Lead(II) sulfide dissolves in excess nitric acid according to the equation below. Calculate the volume of $\ce{NO{(g)}}$ at $27 ^\circ \mathrm{C}$ and $1.10\ \mathrm{atm}$ produced from $4.7\ \mathrm{g}$ of $\ce{PbS(s)}$. $$\ce{3PbS{(s)} + 2NO3^{–}{(aq)} + 8H+{(aq)} -> 3Pb2+{(aq)} + 3S{(s)} + 2NO{(g)} + 4H2O{(l)} }$$

a) $0.29\ \mathrm{L}$
b) $0.44\ \mathrm{L}$
c) $0.66\ \mathrm{L}$
d) $30. \ \mathrm{L}$
e) $45 \ \mathrm{L}$

I used the ideal gas formula and converted the mass of $\ce{PbS}$ into number of moles of $\ce{PbS}$ however got the answer b) $0.44\ \mathrm{L}$ which is incorrect. The correct answer is a) however I am unsure about. Why this is?

  • $\begingroup$ You skipped a step. You got the number of moles of $\ce{PbS}$, that's good. Now you need to find the number of moles of $\ce{NO}$ which result from the reaction, and only then apply the ideal gas law. $\endgroup$ – Nicolau Saker Neto May 22 '16 at 5:43

The first step is to calculate the number of moles of $\ce{PbS}$:

$$\mathrm{\frac{4.7g\ \ce{PbS}} {239g\ \ce{PbS}\ \ mol^{-1}\ \ce{PbS}} = 0.0197\ mol\ \ce{PbS}}$$

The next step is to calculate how many moles of $\ce{NO}$ will be produced based on the stoichiometry of the reaction. As stated in a comment, it looks like this is the step that was left out of your calculations. Because only 2 mols of $\ce{NO}$ are produced for every 3 mols of $\ce{PbS}$, only $\mathrm{\frac{2}{3}}$ of 0.0197 mol, or 0.0131 mol $\ce{NO}$ will be formed.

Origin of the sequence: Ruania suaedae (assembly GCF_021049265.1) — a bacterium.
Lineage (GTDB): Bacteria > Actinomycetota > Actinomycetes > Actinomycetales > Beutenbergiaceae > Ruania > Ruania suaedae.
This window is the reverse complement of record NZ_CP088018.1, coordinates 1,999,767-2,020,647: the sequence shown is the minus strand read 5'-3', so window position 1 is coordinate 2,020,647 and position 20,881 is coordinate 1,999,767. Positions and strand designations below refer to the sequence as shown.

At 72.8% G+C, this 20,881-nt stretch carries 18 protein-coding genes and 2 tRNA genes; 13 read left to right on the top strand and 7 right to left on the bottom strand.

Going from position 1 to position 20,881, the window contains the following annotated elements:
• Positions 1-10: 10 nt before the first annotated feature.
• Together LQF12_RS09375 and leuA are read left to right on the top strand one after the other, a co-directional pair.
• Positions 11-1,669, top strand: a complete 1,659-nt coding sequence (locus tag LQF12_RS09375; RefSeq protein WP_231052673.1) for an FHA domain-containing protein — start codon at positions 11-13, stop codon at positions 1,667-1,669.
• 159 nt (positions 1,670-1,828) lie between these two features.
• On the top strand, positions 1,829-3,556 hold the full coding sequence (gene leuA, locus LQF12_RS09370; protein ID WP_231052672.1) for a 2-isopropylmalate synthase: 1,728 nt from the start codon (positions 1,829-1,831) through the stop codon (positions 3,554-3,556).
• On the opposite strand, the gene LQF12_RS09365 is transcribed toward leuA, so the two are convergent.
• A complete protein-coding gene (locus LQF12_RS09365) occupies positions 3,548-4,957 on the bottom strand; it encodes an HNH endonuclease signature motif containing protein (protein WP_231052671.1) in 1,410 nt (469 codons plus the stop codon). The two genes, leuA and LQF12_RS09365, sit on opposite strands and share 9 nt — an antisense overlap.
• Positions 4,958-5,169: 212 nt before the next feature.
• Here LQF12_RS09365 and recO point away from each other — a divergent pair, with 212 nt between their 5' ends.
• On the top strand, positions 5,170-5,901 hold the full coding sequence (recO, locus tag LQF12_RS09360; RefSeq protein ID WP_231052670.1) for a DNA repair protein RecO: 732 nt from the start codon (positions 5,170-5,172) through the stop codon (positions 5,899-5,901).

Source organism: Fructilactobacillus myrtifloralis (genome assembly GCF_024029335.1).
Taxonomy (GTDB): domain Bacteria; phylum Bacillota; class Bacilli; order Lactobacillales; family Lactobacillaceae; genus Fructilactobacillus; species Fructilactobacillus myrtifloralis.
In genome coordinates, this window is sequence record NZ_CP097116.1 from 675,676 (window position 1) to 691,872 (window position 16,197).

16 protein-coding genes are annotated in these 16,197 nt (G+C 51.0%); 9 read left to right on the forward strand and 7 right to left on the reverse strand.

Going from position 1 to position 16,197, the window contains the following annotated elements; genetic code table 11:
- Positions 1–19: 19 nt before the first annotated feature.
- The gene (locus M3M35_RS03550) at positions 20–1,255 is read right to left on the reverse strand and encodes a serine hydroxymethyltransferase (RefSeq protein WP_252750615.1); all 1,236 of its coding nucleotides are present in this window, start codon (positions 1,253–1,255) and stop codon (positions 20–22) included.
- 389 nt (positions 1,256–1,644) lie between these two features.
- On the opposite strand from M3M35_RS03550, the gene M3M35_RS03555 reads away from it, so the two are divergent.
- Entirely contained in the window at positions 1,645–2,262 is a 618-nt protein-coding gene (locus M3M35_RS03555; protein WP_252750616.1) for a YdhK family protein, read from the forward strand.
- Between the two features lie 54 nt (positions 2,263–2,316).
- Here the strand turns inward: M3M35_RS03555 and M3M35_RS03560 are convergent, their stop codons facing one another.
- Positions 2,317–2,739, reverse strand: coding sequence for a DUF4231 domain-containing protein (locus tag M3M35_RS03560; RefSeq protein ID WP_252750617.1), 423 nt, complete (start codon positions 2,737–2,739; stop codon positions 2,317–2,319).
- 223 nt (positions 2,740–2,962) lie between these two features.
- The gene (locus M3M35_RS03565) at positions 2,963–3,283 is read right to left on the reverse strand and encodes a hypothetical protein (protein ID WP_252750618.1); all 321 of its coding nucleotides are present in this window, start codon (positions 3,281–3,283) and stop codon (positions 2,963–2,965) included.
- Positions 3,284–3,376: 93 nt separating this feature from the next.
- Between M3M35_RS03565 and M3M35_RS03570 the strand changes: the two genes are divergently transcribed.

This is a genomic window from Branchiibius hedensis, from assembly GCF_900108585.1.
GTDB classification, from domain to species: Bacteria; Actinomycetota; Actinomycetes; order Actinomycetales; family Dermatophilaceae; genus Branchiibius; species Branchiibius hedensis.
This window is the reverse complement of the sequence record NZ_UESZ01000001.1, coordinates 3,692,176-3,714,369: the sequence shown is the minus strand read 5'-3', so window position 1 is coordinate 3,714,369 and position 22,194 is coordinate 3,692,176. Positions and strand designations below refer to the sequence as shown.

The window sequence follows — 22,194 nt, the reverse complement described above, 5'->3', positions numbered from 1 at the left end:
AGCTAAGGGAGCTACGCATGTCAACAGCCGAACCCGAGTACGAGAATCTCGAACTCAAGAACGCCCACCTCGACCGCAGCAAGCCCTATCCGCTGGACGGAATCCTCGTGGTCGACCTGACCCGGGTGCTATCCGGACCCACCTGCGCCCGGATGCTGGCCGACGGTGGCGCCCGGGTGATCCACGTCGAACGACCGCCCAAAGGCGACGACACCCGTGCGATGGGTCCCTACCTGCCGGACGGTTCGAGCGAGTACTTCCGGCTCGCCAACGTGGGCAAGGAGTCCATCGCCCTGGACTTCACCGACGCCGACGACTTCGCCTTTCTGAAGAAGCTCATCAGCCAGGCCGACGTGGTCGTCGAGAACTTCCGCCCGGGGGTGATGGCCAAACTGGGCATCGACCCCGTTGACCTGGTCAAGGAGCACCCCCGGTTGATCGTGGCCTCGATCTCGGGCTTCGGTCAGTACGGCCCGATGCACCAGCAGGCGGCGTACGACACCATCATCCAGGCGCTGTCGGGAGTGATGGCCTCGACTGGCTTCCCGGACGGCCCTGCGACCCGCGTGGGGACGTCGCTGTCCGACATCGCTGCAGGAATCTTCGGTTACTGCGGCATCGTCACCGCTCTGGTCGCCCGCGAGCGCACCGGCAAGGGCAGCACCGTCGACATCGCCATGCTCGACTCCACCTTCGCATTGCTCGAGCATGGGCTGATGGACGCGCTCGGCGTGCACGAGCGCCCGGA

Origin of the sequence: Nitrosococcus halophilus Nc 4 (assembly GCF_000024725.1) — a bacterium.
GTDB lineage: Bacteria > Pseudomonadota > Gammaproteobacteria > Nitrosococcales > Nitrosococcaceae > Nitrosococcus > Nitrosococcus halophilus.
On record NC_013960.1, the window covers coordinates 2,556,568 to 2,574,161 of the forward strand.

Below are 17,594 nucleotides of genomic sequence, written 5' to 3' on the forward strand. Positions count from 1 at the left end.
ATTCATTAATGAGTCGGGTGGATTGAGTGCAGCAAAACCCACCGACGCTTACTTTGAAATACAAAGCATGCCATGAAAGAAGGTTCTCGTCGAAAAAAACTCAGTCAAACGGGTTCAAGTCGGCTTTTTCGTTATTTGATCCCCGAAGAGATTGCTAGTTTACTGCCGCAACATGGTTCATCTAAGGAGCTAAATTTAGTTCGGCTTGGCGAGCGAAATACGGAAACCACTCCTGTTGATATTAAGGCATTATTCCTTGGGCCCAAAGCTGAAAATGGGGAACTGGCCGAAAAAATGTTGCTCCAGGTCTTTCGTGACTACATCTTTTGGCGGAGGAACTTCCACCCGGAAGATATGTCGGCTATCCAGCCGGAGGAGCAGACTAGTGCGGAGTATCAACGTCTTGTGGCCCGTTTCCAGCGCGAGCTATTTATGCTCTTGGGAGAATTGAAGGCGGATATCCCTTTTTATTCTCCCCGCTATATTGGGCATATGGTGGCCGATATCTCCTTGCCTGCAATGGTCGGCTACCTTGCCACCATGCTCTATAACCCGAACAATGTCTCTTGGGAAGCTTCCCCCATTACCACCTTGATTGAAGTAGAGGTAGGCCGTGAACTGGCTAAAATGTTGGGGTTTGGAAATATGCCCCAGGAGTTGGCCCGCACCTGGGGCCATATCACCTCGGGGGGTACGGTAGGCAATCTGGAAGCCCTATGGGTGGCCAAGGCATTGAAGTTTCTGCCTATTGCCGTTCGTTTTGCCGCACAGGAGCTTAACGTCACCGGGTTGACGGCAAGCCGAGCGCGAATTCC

At this point we know all of the variables required to invoke the ideal gas law:

$$\mathrm{V = \frac{nRT}{P}}$$

$$\mathrm{V = \frac{0.0131\ mol\ \ce{NO} * 0.0821\ L\ atm\ mol^{-1} K^{-1} * (300K)}{1.10\ atm\ \ce{NO}}}$$

$$\mathrm{V = 0.29\ L\ \ce{NO}}$$

And this gives us the correct answer of a. Again, as your answer was off by a factor of $\mathrm{\frac{2}{3}}$, it is pretty clear that the second step above regarding the stoichiometry of the reaction is the only step that you left out of your calculations.

| improve this answer | |

Your Answer

By clicking “Post Your Answer”, you agree to our terms of service, privacy policy and cookie policy

Not the answer you're looking for? Browse other questions tagged or ask your own question.